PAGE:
Fortunately, thanks to the efforts of religious and civil society leaders from the North, a law that grants blanket amnesty and provides resettlement assistance to rebels who turn themselves in, exists. Mega FM has proved to be a great propagator of the amnesty law, regularly hosting officials from the Amnesty Commission, and asking its presenters to publicize it as much as possible during their programs. It is aware that the rebels listen to the radio, as many former fighters have confirmed.
At the end of 2003, the station began running a program that hosts returning rebels. Dwog Paco, or "Come Back Home" runs a couple of times a week and involves former LRA fighters narrating their experiences of returning home, receiving amnesty, and being reintegrated into the community. The hope is that those rebels who are still out in the bushes will be encouraged to return home too. For, it appears that many of them, while they are willing to do so, are afraid that they might be prosecuted by the government, or persecuted by the community for the atrocities they have committed. Their leaders tell them that the amnesty law is nothing but government propaganda. Dwog Paco is to prove to them that their fears are unfounded.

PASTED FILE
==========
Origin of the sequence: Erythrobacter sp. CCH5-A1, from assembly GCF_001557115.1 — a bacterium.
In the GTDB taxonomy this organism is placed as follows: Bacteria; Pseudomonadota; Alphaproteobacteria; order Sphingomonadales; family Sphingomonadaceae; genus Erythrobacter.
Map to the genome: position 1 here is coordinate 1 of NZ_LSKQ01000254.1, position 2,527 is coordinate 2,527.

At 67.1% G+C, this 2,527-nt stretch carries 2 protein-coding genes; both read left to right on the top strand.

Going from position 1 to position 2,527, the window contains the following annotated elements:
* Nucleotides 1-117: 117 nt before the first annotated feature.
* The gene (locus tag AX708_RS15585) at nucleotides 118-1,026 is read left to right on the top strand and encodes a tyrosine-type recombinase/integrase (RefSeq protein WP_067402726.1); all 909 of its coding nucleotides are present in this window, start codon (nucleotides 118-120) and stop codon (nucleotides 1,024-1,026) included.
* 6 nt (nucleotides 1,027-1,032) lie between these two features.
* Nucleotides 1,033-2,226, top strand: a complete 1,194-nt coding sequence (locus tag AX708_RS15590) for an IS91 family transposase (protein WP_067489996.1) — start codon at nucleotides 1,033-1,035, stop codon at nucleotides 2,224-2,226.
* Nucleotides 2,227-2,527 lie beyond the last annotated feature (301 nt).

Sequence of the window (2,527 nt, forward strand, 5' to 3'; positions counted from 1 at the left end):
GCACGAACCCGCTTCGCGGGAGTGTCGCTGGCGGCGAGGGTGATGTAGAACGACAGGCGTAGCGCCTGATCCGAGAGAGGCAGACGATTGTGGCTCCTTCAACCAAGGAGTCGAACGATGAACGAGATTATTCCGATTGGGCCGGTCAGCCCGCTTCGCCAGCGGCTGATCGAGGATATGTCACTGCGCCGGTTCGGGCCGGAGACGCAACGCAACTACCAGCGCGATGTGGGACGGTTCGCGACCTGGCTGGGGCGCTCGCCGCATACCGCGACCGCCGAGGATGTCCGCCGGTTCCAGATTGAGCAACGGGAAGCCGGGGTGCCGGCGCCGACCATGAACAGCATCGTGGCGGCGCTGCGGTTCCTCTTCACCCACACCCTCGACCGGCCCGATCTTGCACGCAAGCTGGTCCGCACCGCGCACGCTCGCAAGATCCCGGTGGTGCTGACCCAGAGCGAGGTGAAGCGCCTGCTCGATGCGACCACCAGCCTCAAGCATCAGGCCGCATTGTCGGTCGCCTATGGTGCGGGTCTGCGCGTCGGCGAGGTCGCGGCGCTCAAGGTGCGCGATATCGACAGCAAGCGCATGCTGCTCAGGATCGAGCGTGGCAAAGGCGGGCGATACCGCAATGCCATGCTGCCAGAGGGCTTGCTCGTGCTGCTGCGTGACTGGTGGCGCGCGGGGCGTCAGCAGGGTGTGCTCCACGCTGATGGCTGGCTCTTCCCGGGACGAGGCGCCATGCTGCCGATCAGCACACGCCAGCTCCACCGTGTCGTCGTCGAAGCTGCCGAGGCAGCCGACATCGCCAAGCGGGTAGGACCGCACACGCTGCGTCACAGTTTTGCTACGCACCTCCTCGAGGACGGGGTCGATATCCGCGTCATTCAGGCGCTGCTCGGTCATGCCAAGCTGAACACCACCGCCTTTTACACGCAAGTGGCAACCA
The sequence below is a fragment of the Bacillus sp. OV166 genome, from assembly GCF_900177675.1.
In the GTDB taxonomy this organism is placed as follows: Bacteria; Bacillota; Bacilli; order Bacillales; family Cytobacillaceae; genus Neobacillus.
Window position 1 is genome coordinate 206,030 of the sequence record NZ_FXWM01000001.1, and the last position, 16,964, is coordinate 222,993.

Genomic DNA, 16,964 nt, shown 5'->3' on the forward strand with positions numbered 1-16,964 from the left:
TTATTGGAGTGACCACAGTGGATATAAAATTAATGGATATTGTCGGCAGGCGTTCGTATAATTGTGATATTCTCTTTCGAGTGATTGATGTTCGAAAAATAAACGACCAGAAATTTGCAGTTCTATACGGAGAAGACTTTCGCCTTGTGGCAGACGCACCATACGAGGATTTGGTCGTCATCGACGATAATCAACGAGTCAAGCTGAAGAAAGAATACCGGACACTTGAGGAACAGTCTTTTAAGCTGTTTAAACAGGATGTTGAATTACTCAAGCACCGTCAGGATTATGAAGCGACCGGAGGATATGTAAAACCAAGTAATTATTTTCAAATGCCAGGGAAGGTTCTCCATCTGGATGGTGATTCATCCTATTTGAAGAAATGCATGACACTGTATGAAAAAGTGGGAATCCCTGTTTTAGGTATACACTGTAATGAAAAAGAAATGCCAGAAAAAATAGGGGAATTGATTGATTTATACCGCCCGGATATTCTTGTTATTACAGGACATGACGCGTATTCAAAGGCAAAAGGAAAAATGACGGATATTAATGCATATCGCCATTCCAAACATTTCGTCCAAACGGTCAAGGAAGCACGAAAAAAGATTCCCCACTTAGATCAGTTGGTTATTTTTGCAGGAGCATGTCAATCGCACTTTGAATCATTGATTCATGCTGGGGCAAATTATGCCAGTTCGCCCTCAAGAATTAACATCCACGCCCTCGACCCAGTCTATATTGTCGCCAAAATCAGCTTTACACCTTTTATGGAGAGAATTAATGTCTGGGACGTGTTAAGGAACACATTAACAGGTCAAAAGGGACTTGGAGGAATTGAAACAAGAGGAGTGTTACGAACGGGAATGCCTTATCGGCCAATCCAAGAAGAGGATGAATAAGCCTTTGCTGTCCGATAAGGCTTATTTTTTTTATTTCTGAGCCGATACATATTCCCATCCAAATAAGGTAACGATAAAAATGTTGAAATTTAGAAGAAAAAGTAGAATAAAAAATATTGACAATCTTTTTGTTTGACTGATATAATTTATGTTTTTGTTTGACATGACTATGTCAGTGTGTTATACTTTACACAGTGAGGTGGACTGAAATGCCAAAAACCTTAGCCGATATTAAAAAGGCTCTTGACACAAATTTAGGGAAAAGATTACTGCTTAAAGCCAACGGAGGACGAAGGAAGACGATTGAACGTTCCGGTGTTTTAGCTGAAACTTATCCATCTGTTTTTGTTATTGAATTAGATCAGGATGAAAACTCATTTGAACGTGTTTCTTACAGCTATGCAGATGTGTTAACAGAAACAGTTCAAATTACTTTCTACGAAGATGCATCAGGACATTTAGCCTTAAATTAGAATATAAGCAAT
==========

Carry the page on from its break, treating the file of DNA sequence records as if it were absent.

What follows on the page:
While it is hard to measure the real influence of such programs (and the radio itself) on the rebels, it is gratifying to read some of the statements of former rebel fighters like Francis Owot:
"It was in the night when I was at the sick bay, when I heard people talking and laughing, a group of fellow soldiers [rebels]. I decided to go and find out what was happening. They were listening to the radio, and I heard the voice of Steven [a rebel returnee] in the radio. When I heard him talking, I went back and slept, knowing there was no problem anymore."
"[T]hrough Radio Mega, I learned to differentiate good and bad. I learned that killing was nothing good."
Owot's comments are contained in a report produced by Ben Mergelsberg, a young German researcher. In conducting his research on rebel returnees, Megelsberg spent two months living in one of the IDP camps in Gulu. Now, there's a man who would never use that "shadowy" word.
 Neil Whitehead (Ed), Violence (Santa Fe: School of American Research Press, 2004), 75.
 John Paul Lederach, The Little Book of Conflict Transformation (Intercourse, PA: Good Books, 2003), 48.
 The International Criminal Court issued indictments for 5 leaders of the LRA, including Kony, in October, 2005.
 From CNN.com, www.cnn.co m/2004/WORLD/africa/02/25/uganda.massacre.rebels.ap
 The Lango tribe (the people are called Langi) from Lira district are ethnic cousins of the Acholi. They both belong to the Luo ethnic group.
 See "Pawns of Politics: Children, Conflict and Peace in Northern Uganda" (2004), online at www.worldvision.ca/home /media/PawnsOfPolitics.pdf
 Ben Mergelsberg, Crossing Boundaries: Experience of Returning "Child Soldiers" (Draft Report, December 2005), 24-29.